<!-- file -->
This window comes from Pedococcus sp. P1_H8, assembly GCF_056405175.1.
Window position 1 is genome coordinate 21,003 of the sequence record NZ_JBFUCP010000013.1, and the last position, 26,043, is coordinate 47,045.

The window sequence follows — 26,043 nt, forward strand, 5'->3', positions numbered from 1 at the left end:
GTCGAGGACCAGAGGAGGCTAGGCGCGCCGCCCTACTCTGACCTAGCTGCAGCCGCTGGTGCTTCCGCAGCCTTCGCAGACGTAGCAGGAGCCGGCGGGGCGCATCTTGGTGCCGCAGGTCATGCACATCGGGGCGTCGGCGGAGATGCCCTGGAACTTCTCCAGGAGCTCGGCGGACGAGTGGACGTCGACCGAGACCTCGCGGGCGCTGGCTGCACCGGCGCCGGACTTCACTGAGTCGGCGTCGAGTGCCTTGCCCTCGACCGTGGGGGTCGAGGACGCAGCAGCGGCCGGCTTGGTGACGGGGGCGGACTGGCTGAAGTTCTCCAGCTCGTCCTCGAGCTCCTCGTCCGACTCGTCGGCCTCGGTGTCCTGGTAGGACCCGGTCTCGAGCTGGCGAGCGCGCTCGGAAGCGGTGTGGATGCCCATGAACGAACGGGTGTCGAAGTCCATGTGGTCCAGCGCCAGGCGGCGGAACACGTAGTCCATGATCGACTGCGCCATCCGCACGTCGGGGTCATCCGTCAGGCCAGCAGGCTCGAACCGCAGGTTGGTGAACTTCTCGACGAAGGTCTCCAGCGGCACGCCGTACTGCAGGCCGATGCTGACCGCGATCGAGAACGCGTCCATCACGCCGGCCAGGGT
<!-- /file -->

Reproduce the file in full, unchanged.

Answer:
This window comes from Pedococcus sp. P1_H8, assembly GCF_056405175.1.
Window position 1 is genome coordinate 21,003 of the sequence record NZ_JBFUCP010000013.1, and the last position, 26,043, is coordinate 47,045.

The window sequence follows — 26,043 nt, forward strand, 5'->3', positions numbered from 1 at the left end:
GTCGAGGACCAGAGGAGGCTAGGCGCGCCGCCCTACTCTGACCTAGCTGCAGCCGCTGGTGCTTCCGCAGCCTTCGCAGACGTAGCAGGAGCCGGCGGGGCGCATCTTGGTGCCGCAGGTCATGCACATCGGGGCGTCGGCGGAGATGCCCTGGAACTTCTCCAGGAGCTCGGCGGACGAGTGGACGTCGACCGAGACCTCGCGGGCGCTGGCTGCACCGGCGCCGGACTTCACTGAGTCGGCGTCGAGTGCCTTGCCCTCGACCGTGGGGGTCGAGGACGCAGCAGCGGCCGGCTTGGTGACGGGGGCGGACTGGCTGAAGTTCTCCAGCTCGTCCTCGAGCTCCTCGTCCGACTCGTCGGCCTCGGTGTCCTGGTAGGACCCGGTCTCGAGCTGGCGAGCGCGCTCGGAAGCGGTGTGGATGCCCATGAACGAACGGGTGTCGAAGTCCATGTGGTCCAGCGCCAGGCGGCGGAACACGTAGTCCATGATCGACTGCGCCATCCGCACGTCGGGGTCATCCGTCAGGCCAGCAGGCTCGAACCGCAGGTTGGTGAACTTCTCGACGAAGGTCTCCAGCGGCACGCCGTACTGCAGGCCGATGCTGACCGCGATCGAGAACGCGTCCATCACGCCGGCCAGGGT